I suppose I also really like and identify with the way these listed people saw the world, the way they went about recording and interpreting that through photographs, and their in-general disregard for photography as being a money-making device, but rather as being a means of expression. If that is defined as an “influence”, well that's also fine by me. Sure they all also made a living from photography, but I'd hazard that the photos they took that pleased them (and their followers) were mostly not taken with making money as being the primary objective. I guess that's been my approach as well, then, and while I'm not in the same league as these people artistically, my original motive for taking photographs was also never primarily the making of money, although that has figured large overall as it is also been my business by default.

In fact it's true to point out that when I have photographed with income as a primary goal, I've usually been disappointed both from a personal satisfaction point of view and in the results obtained. Obviously, then, as a career photographer, I've endured a lot of dissatisfaction and disappointment! I can't think of any advertisement, wedding, event or other commissioned job that has left me anywhere near as satisfied as have done almost any of the myriad photos I have taken over the years that I either dreamt up or stumbled upon in my own time, and then taken in my own way for no-one other than myself as the primary audience. 

 

Walhalla, Victoria, Cemetery, 1973, Hasselblad 500C/M, Carl Zeiss 50/4 Lens.

Zsb346G.jpg 

 

Lake Eildon, Victoria, 1983 drought. Nagaoka 5x4 Field Camera, Schneider 210/9 G-Claron Process Lens.

jZfLd8Q.jpg 

 

Growling Swallet, Florentine Valley, Tasmania, 2011. Nikon D3s, 50/1.8 lens. 615 photographs in multi-row, stitched panorama, final print 8 feet long x 42" high.

N4sxJsR.jpg

 

Elizabeth Debicki, Actor, scouting a film location , J Ward, disused Willow Court Mental Asylum, New Norfolk,Tasmania. 2015. Fuji X-T1, 56/1.2 lens.

kO8D3AY.jpg 

 

Gordon Dam, Tasmania, 2016 drought, Fuji X-T1, 100-400/4.5-5.6 lens. 
5SnOydG.jpg 

 

Question 4. Where do you see professional photography in 10 years time?

 

I have a history of picking this sort of thing accurately (I remember describing tethered studio photography linked direct to pre-press output to my boss in 1974), but equally I have had an uncanny knack of completely failing to get in on the ground floor myself before everyone else jumped on the band wagon (the huge amounts of money usually needed to do so in the early stages being perhaps a prominent player, here).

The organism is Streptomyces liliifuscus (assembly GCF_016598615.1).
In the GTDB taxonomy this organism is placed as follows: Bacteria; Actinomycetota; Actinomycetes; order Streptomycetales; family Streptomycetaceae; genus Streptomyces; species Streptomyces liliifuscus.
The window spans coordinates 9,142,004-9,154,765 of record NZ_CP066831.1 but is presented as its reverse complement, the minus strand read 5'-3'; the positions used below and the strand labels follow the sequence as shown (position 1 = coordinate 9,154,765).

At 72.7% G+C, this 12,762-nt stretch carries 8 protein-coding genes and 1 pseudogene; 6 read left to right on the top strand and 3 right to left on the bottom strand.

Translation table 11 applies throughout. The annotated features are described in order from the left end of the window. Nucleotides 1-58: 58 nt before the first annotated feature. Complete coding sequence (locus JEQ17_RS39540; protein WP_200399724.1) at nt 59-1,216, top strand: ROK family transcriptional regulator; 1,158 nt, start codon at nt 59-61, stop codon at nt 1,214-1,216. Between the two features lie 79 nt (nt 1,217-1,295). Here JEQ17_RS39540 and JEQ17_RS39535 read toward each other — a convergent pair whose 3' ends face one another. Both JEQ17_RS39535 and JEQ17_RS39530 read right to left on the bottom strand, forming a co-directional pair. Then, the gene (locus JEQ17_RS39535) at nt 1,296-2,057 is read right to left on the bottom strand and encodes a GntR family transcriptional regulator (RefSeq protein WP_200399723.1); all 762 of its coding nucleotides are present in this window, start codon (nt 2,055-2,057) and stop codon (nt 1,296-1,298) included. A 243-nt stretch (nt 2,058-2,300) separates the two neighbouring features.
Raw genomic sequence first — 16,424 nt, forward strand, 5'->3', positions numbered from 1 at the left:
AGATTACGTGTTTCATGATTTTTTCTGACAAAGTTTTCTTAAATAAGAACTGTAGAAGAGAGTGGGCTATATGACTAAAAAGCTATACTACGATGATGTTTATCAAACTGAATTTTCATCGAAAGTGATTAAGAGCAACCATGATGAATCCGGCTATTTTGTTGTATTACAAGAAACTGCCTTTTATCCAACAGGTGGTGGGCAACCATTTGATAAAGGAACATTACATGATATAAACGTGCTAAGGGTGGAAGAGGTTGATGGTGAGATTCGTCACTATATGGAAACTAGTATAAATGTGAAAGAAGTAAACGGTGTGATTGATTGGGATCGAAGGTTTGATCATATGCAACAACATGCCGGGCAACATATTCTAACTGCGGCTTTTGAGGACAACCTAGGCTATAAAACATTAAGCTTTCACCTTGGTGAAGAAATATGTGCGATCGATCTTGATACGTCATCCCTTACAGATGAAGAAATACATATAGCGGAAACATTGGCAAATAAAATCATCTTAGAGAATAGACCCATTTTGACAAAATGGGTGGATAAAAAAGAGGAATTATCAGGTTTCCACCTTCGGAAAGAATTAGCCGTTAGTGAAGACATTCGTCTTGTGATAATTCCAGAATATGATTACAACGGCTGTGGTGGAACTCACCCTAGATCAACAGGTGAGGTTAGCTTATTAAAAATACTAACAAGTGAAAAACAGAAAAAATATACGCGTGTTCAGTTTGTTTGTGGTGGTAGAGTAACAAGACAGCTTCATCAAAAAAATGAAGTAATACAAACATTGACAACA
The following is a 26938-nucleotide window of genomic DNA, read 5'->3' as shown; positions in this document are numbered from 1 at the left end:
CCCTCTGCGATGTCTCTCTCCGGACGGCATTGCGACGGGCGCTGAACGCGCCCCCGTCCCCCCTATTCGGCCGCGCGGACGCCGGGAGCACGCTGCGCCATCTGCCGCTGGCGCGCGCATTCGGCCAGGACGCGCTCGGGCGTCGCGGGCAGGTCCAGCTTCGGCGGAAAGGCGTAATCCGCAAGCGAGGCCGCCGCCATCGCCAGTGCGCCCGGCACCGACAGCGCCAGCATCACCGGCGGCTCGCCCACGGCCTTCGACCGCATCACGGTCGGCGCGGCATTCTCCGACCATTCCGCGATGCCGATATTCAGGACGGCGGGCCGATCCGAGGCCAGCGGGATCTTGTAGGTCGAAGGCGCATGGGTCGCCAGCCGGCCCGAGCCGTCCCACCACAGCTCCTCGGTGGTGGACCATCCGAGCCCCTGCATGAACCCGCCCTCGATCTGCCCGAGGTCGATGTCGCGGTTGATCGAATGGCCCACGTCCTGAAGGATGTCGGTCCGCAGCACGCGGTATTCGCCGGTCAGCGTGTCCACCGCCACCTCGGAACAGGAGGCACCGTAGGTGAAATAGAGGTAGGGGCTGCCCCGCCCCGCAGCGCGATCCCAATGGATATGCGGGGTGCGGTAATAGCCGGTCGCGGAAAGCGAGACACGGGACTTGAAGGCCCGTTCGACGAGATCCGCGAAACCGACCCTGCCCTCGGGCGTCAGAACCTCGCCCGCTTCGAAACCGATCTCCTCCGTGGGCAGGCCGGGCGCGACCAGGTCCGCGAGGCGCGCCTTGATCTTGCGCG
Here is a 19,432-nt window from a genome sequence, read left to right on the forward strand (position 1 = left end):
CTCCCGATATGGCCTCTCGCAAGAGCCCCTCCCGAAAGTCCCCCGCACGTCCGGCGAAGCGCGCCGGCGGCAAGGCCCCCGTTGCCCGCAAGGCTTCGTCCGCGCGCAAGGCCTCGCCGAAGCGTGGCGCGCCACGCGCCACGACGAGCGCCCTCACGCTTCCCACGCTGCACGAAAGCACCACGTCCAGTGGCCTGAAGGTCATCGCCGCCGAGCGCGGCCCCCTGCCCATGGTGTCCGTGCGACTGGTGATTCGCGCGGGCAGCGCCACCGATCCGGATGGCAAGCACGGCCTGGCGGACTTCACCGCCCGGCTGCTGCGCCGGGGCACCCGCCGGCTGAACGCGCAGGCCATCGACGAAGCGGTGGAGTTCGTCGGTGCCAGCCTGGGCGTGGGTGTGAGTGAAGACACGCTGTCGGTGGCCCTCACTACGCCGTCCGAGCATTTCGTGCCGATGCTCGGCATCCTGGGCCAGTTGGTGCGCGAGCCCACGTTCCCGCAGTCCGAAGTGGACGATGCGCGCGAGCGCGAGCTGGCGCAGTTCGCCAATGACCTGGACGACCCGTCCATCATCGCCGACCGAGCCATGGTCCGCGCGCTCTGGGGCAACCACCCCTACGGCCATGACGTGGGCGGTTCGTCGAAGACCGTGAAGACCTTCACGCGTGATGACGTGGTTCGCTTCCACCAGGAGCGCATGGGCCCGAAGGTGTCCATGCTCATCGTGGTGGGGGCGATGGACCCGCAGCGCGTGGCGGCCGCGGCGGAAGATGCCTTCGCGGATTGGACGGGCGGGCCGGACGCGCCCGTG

For what it's worth, then, my pick for 10 years hence will have VR as being a prime driver of the business, with a completely separate and much, much smaller parallel field running gallery-type, boutique level stills-photography-as-art-collectibles businesses, accompanied by a dedicated band of amateurs trying to crack the fields in any way they can. Whatever is left will probably have been consumed by whatever the Internet has evolved into.

 

VR, I think, will eventually completely upend the advertising, news, wedding, portrait and fashion photography world in a way that hasn't upset the apple cart since.... well.... photography itself did.

 

Question 5. What advice would you give somebody starting out a career in photography today?

 

Quit and become a ladies' hairdresser. Or, failing that, get heavy and involved with VR now, and adopt advancements early. 

 

Footnote: I asked Alan to provide a selfie so that we can see the man behind the answers. He did so in fine style! 

 

bvLdGCY.jpg 


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Alan, Thanks for sharing your story

Dallas thanks for thinking about this

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9 hours ago, Mike G said:

Alan, you have almost as much hair as I do. :yes:

 

I like that I haven't had to pay for a haircut for maybe 15 years now, Mike. I guess that benefit has paid for a lens or two - much better investment!

I'm not one of those who bemoaned losing hair. To be honest, I couldn't wait for it to happen, which was a foregone thing anyway as the fineness of my hair and a widow's peak that would have put Dracula to shame always pointed to that ultimate outcome. :D